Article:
The Moogai, SFF review: beware the boogeyman | ScreenHub Australia - Film & Television Jobs, News, Reviews & Screen Industry Data (2024)

As a nation of many stolen Nations, this place has barely begun to reckon with its genocidal past. The baleful brutality and malignant violence continues to manifest, most recently in Australia’s abject failure to even offer a Voice to Aboriginal and Torres Strait Islander peoples.

It’s there in the refusal to act on the 1987 Royal Commission into Aboriginal Deaths in Custody, and in the ongoing removal of First Nations children from their homes at alarming rates, despite the mealy mouthed ‘sorry’ offered in parliament for the unimaginable horror of the Stolen Generations and the scars of forced assimilation.

These themes coalesce around The Moogai, the debut feature from writer/director and Bundjalung/Wiradjuri man Jon Bell. Expanding on the short film of the same name, Bell casts star of stage and screen Sharri Sebbens as hot-shot lawyer Sarah, who finds herself caught in the vortex of this maelstrom of heavy history. She’s at the top of her game as she heads on maternity leave, winning major contracts and wiping the floor with a boorish bloke at the office, laughing off his absurdities with co-worker Becky (Bella Heathcote).

New son Jacob’s deeply traumatic, life-threatening birth leaves Sarah convalescing in the austerely minimal home she shares with tradie husband Fergus (a top-notch Meyne Wyatt). Raised by adoptive white parents she loves, Sarah is in contact with, but emotionally estranged from her birth mother Ruth, as played by a towering Tessa Rose.

Sarah will have none of Ruth attempting to sage the joint or daub her stark grey walls with amber-hued ochre, nor feed Jacob traces of the stuff for protection. It irks Sarah that Fergus and their young daughter Chloe (Jahdeana Mary) enjoy an ease with Ruth she just can’t find.

While this clash between cultures and the nuance in Sarah’s conflict could have been teased out more, the implications hang heavy over everything that follows.


The Moogai: beware the boogeyman

Implications are established by the powerful flashback sequence that bookends the film, an impressive sequence that could easily have merited its feature. In the opening moments, we see a young Ruth (Aisha Alma) and her sister Agnes (Precious Ann) playing with a bunch of kids in the long grass. But when an Elder woman watching over them is startled by the arrival of a car bearing two suited and smirking white men coming for their kids, her whistled code sends the young ones fleeing for cover.

Agnes hides in a menacing cave entrance, with Ruth arriving just in time to get a glimpse of the monstrous creation of the title – a Bundjalung word for the boogeyman – dragging her sister into the depths and clawing the scars that Ruth carries on her face to this day.

Rather than externalising the threat to First Nations kids posed by white people since invasion, the Moogai is, instead, a distillation of that same poisonous evil that would steal them from their loving parents. A colonising force of destruction so hideous it has torn a hole in the natural order through which creeps this monstrous beast.

Read: In Vitro, SFF review: ecological horror meets domestic drama

Matriarchal power

If Sarah won’t trust in Ruth’s attempt to ward off the taloned force that has so clearly marked their family, it speaks volumes of the intergenerational trauma carried by too many First Nations peoples. But even as she rejects the old ways, Sarah is troubled by disturbing visions that appear to threaten baby Jacob.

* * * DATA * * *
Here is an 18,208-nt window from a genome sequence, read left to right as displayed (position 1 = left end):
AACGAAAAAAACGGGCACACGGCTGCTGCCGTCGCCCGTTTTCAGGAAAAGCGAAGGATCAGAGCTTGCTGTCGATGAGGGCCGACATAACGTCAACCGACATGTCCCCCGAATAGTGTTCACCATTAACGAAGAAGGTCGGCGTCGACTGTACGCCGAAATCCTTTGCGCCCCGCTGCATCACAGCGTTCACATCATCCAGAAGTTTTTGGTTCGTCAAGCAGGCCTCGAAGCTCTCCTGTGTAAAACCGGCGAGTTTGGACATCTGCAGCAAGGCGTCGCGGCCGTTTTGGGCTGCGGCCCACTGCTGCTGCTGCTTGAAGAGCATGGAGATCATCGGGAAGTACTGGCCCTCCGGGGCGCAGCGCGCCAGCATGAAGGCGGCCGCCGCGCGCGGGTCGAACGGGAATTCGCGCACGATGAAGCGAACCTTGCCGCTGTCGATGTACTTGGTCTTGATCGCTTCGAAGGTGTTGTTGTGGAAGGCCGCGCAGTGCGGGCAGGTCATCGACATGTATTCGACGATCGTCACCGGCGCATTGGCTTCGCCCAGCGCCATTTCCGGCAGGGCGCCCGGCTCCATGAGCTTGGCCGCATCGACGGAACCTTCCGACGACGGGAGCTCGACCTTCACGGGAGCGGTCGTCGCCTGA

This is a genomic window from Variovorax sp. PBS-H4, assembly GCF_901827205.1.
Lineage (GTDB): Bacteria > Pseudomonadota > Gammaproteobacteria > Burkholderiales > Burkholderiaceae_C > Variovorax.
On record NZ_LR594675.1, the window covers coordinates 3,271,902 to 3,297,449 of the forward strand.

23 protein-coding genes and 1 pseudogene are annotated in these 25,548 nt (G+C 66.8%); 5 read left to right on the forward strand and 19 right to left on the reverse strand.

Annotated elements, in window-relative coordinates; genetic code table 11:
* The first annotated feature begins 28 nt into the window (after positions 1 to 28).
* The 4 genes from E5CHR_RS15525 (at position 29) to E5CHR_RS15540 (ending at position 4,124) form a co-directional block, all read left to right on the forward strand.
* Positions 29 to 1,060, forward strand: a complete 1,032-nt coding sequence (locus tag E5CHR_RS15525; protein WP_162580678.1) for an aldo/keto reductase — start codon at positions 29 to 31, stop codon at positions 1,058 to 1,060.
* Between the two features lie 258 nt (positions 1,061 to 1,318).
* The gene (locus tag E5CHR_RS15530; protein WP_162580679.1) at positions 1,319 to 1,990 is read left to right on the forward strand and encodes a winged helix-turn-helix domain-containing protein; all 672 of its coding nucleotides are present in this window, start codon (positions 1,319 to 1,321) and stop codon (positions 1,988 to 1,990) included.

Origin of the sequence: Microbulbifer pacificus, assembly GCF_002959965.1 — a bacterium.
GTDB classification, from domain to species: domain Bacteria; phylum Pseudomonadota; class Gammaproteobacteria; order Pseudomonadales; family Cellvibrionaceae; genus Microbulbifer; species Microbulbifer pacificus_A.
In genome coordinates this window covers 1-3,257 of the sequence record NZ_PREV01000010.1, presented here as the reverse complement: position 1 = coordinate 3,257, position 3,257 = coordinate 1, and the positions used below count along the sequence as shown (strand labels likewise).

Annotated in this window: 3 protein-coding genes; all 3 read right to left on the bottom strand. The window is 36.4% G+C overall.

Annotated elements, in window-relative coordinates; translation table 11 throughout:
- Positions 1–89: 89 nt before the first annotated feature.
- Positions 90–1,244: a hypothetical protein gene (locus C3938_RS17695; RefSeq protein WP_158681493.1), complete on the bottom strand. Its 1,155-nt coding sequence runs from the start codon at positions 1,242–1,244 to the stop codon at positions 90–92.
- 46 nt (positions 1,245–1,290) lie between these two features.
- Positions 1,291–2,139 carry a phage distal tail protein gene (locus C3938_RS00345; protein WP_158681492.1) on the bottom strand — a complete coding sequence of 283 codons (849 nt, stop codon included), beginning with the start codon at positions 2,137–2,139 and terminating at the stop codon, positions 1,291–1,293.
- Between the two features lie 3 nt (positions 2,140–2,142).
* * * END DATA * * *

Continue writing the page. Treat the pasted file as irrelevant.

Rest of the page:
Melding classic creepy jump scares in the dark with waking nightmares in broad daylight, these trials also ramp up another interesting, if slightly too briskly dealt with angle: the failure of medical practitioners to properly listen to women, especially women of colour.

There’s a jaw-drop moment at Chloe’s school that throws up how quickly performative allyship can drop through a shocking moment delivered by Heathcote. Wyatt also does a remarkable job depicting a stoically supportive husband, but also one who, despite his closeness with Ruth, refuses to believe what Sarah is seeing. And there’s power in his pointed response when his wife is mad at him for not standing up for her at Chloe’s school –– when he says that no one listens to ‘an angry Black man’.

There’s a powerful undercurrent here and in his startling misjudgement, dramatically intervening in Sarah’s worsening mental state, that could and probably should have been given more room to breathe in what clocks in at a brisk 86 minutes. While Sebbens is a remarkable actor, the lack of space given over to fully explore some of this knottier stuff leaves a few critical scenes feeling a touch underplayed.

It’s a rare occasion, these days, that I’d argue that a film should be longer, but it speaks to the power of Bell’s story that an extra scene or even a beat here and there would further tease out the strength of what’s already there. By the time we get to the matriarchal power of the fire-lit ‘final women’ battle, the film underlines that the Moogai is less important than the scars it crawled through.

Superbly captured by cinematographer Sean Ryan, this sequence rips open the old wounds of the Stolen Generation, yet offers the hope of healing. Mighty stuff that reminds this always was and always will be Aboriginal land.

The Moogai screened at Sydney Film Festivalon 8 & 9 June 2024.The Australian distributor is Maslow Entertainment.

The Moogai, SFF review: beware the boogeyman | ScreenHub Australia - Film & Television Jobs, News, Reviews & Screen Industry Data (2024)
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